What is TypoSquatting? It’s not necessarily what you would call the pinnacle of “business ethics”.
According to Wikipedia, “typosquatting, also called URL hijacking, is a form of cybersquatting which relies on mistakes such as typographical errors”. If you were a typosquatter for example, what you would do, as many have already done, is buy up domain names like “faecbook.com”, which is purposefully misspelled, with the intention of getting traffic from typos.
While the press can’t seem to get enough of “Occupy Wall Street”, too little has been written on “Occupy Twitterr”.
I read a great piece on recent typosquatting activity in Bloomberg BusinessWeek titled: “When You Mean Facebook but Type Faecbook”. The article basically outlines the kinds of malicious behavior many typosquatting sites pursue, and the resulting damages.
In addition to stealing web traffic from BIG and high volume sites like Google, some typosquatting domains steal information from unknowing victims of misspells.
Because of this, huge corporations like Facebook are suing “typosquatters, that the social network site contends are infringing on the company’s trademarks, using domain names such as facebobk.com, facemook.com, and faecbook.com”. Not only are lawsuits expensive, but also extremely time consuming.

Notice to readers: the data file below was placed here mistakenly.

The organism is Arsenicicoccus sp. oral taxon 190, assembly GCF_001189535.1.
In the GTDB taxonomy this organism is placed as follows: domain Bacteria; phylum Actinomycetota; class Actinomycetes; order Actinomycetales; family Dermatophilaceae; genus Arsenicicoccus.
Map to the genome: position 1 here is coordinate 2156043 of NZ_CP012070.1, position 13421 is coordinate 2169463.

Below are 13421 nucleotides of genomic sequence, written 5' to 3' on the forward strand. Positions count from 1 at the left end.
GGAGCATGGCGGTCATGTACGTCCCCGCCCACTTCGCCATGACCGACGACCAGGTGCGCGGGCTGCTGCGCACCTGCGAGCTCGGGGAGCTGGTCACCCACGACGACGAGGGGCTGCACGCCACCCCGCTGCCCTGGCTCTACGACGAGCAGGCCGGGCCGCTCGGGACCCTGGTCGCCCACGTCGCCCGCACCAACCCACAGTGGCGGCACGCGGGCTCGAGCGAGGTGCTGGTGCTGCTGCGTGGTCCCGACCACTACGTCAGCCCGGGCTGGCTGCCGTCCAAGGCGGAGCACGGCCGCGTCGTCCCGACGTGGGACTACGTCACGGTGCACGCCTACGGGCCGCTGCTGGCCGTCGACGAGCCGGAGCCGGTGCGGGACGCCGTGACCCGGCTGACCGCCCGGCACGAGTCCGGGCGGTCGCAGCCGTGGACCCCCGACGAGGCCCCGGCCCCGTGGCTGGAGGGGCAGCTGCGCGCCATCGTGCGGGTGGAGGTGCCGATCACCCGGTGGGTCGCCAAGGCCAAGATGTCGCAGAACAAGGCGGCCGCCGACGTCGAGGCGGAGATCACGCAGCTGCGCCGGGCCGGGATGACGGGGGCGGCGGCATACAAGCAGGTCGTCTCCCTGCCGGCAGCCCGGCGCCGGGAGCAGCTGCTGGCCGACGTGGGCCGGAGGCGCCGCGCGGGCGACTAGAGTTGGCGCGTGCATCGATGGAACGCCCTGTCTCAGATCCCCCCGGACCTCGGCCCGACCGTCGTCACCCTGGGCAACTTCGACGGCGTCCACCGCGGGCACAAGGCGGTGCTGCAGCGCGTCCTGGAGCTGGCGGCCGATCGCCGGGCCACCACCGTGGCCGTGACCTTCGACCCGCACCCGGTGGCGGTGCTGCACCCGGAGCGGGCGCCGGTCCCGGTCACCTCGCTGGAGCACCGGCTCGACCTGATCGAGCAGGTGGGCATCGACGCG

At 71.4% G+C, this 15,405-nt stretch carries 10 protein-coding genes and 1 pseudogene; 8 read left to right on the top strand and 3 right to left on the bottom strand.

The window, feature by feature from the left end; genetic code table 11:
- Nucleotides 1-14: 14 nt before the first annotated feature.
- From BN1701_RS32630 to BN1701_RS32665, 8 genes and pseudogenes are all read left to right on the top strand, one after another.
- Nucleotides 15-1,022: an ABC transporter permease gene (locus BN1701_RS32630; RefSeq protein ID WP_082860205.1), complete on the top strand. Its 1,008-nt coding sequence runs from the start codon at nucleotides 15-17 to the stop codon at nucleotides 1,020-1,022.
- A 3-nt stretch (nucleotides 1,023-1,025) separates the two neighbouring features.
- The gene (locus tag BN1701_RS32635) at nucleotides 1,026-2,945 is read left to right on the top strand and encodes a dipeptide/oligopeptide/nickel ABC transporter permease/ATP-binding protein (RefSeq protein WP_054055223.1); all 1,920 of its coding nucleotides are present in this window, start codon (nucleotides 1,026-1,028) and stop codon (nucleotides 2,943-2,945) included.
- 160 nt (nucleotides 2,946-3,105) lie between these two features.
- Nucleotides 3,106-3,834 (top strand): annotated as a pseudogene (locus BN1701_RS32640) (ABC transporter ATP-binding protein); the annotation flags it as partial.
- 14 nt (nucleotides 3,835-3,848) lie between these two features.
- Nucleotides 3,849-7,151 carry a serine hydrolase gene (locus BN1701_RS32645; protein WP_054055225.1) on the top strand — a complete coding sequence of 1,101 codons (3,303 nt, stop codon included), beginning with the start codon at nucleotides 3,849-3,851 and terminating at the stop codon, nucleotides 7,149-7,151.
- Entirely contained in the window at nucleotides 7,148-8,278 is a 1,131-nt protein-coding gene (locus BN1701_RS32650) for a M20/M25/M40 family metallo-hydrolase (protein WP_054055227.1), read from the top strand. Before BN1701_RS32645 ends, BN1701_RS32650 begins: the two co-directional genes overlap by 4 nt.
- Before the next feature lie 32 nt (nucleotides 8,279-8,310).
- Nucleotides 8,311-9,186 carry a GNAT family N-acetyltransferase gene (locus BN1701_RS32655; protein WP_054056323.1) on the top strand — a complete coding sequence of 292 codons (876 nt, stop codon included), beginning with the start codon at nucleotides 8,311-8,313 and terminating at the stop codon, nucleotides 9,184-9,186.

That being said, this begs the question:
Is typosquatting wrong?
I personally think that typosquatting itself isn’t inherently wrong, per se.
Because the Internet is a new and ever-changing public arena, people are continuously finding ways to profit from it. To me, typosquatting is the same as buying up domains that aren’t misspells, with the purpose of holding them and reselling them at a later date.
Although it’s not the most honest type of business to build, I see no issue with purchasing domains like “goggle.com”, as long as the site isn’t used to steal information.
In fact, in a free market economy such as the United States, I believe this type of behavior will further foster an environment where startups and growing corporations will have the foresight to buy up their own misspelled domains, and beat typosquatters at their own game.
Although typosquatting is definitely dishonest and can be a real thorn in the side of corporations, I’m unconvinced that the activity is illegal or even immoral…
SheBytes would love to hear how you feel about typosquatting! Get the conversation started in the below commments